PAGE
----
When the sugary sap begins to flow during le temps des sucres, friends and families head to their local sugar shack for a day of family-friendly activities and a feast of maple-soaked delicacies designed for sharing at long communal tables.
This year, we won’t be able to make it to the snowy countryside to feast together, but that doesn’t mean we can’t bring the cabane à sucre home with a rich, indulgent, do-it-yourself sugar shack feast, complete with traditional Québécois dishes!
The Cabane à Sucre Tradition
The tradition of sugaring off traces its roots back hundreds of years to the Indigenous peoples of what is now Eastern Canada, who taught French settlers how to collect maple sap and turn it into rich, nourishing syrup.
Although the maple syrup trade has since developed into a multimillion-dollar industry, the spirit of the traditional Québécois cabane à sucre lives on. Wooden shacks, checkered tablecloths, folk music, horse-drawn sleigh rides, and roll-it-yourself maple taffy are still a big part of the sugar shack experience every spring in Québec (and parts of Ontario).
Getting hungry? Let’s dive into all the sugar shack feast essentials you need to recreate the authentic cabane à sucre experience at home!
Sugar Shack Feast Essentials
Lots of Maple Syrup
Ask any maple-loving local what makes up the unique cabane à sucre culinary experience and you’ll get a laundry list of sweet and savoury delights, starting with the holy grail itself: maple syrup.
Find maple syrup and more sweet treats on your selection page!
It’s basically the law that everything — we mean everything — on the table must be doused in sweet, sweet maple syrup. That includes all the savoury items on the list! To cover your bases (in maple syrup), you should probably stock up on a few bottles.
All the Breakfast Foods
No one does brunch like a sugar shack does brunch. At the communal table, plates upon heaping plates of everyone’s favourite breakfast foods are served alongside savoury accompagnements and unlimited coffee, juices, and other beverages.
For that sugar shack feel at home, serve up all the classics: scrambled eggs, sausages, breakfast potatoes, quiche, pancaked, and waffles — with a healthy supply of maple syrup at hand, of course. And don’t forget to keep your household happy and hydrated with fresh-brewed coffee, raw pressed juice, and fresh fruit and maple smoothies.
Savoury Delights for Days
What goes better with sweet than salty? Nothing, that’s what! Time to supplement your spread with something on the savoury side. If you’re feeling a little adventurous, put your own spin on the standard dishes!
Get things started with ready-to-eat butternut and maple soup, or put your spin on traditional pea soup by swapping out the ham for salty pancetta. Alongside your soup starter, treat yourself to a charcuterie board filled with your favourite Québec cheeses and cured meats. Next, upgrade grand-maman’s recipe by indulging in a ready-to-heat country-style duck pie served with carrots and mash. And finally, bring on the colour with maple-glazed trout or traditional salmon.
A Little Something on the Side
Even if it seems impossible with the sheer mountain of food already in place, sugar shacks always find a little extra room on the table for some classic homemade side dishes and sauces.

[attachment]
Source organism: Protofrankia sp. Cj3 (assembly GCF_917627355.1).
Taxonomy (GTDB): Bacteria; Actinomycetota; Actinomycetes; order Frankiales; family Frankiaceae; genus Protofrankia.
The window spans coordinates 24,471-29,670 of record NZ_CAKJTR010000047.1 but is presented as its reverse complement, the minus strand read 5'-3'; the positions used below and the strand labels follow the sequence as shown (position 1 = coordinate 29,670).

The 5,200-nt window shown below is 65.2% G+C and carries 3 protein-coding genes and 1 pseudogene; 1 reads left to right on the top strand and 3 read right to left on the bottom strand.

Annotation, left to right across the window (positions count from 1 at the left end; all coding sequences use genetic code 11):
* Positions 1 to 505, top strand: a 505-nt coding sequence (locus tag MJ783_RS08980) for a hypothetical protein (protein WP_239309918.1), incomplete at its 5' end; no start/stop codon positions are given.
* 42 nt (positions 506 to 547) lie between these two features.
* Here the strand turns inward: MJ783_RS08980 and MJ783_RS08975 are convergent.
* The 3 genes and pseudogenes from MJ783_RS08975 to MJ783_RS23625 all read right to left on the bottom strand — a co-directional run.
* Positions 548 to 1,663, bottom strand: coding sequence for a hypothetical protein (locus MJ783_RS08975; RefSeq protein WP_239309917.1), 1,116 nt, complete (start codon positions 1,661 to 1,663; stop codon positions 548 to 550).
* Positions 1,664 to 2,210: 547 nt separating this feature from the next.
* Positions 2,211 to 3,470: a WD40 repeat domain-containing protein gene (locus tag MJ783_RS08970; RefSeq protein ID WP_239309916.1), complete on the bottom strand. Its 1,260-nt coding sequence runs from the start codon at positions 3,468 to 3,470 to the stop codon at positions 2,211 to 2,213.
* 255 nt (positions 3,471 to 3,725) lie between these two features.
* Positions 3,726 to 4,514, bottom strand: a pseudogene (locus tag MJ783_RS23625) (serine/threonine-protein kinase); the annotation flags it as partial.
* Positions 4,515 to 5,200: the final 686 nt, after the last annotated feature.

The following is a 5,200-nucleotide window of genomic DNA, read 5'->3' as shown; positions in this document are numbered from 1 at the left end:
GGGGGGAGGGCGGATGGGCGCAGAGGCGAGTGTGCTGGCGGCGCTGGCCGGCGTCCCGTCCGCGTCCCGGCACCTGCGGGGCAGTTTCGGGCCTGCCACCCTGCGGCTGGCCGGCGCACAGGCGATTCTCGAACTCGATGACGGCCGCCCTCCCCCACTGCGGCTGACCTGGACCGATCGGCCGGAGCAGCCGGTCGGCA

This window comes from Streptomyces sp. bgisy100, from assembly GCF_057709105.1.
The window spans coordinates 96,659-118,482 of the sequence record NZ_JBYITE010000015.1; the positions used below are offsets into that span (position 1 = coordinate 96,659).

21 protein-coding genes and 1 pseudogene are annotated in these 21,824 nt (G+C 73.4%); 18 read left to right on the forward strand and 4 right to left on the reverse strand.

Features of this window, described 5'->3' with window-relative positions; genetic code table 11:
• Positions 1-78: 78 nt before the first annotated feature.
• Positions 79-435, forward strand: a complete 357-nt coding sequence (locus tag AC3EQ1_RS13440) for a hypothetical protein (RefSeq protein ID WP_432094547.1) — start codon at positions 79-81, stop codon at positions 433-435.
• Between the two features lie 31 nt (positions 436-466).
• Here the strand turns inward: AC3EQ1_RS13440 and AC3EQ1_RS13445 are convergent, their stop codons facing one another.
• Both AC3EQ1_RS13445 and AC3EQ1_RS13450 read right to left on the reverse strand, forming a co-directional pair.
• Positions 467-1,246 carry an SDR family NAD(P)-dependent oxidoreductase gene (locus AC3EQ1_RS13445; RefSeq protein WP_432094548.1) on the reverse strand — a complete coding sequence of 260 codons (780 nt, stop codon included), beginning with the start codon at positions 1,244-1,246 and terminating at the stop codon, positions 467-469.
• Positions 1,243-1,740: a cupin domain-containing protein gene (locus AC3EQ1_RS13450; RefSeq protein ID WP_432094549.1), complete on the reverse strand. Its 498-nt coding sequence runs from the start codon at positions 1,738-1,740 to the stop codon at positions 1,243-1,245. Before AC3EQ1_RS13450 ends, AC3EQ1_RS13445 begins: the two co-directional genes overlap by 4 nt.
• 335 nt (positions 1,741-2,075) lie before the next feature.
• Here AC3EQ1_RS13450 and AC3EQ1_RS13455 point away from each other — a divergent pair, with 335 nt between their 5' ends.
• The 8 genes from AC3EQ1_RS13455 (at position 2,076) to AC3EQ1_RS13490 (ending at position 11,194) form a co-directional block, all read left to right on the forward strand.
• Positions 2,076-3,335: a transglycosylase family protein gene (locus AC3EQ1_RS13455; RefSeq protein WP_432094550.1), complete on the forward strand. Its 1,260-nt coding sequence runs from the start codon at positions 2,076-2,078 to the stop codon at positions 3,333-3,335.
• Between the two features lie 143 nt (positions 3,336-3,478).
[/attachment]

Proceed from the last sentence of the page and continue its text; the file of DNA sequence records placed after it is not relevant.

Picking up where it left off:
To add that extra special touch to your DIY sugar shack feast, be sure to include freshly baked bread to soak up delicious juices and runoff maple syrup, baked beans and cretons to spread on that bread, homemade pickles to cut the sweetness, hot sauce to spice things up, fresh salad to contrast the richness, and crunchy oreilles de crisse (deep-fried pork rinds) for a taste of tradition.
The Grand Finale: Dessert
It begins with maple, it ends with maple. Although you may feel like you couldn’t possibly eat another bite of the sticky syrup, once the desserts are served all inhibitions melt away like maple butter on a hot pan.
Classic sugar shack desserts include classic sugar pie with vanilla ice cream, maple-soaked pancakes, maple donuts, and pouding chômeur (poor man’s pudding) — a Depression-era sweet treat served warm and topped with vanilla ice cream.
But, the crème de la crème of any sugar shack extravaganza is the tire d’érable. Kids and adults alike go crazy for the sticky, chilled, do-it-yourself delight that is maple taffy. Plus, it’s a lot easier to pull off than it looks!
|For perfect do-it-yourself maple taffy, start by filling a large, shallow baking sheet with water (be sure to leave some room for the water to expand as it turns to ice). Place in the freezer until frozen through. When your ice tray is ready, pour your 100% pure maple syrup in a pot and bring to a boil.||Boil the syrup for about 10 minutes or until your candy thermometer reads 115 °C (238 °F). Drizzle a sample of the boiling syrup on your ice tray to see if it’s ready. If the syrup is too hard, add water. If it’s too liquidy, cook for a bit longer. While the syrup cooks, prepare your popsicle sticks.||When the syrup is ready, use a ladle or a heat-safe glass measuring cup (with spout) to gently pour lines of syrup unto the ice tray. Let cool for about 30 seconds, then stick your popsicle stick at the beginning of a line of syrup and roll until the taffy is securely wrapped around the stick. Enjoy immediately!|
To pull off this luxurious DIY sugar shack feast, be sure to fill your basket with maple syrup and other grocery products available on your selection page!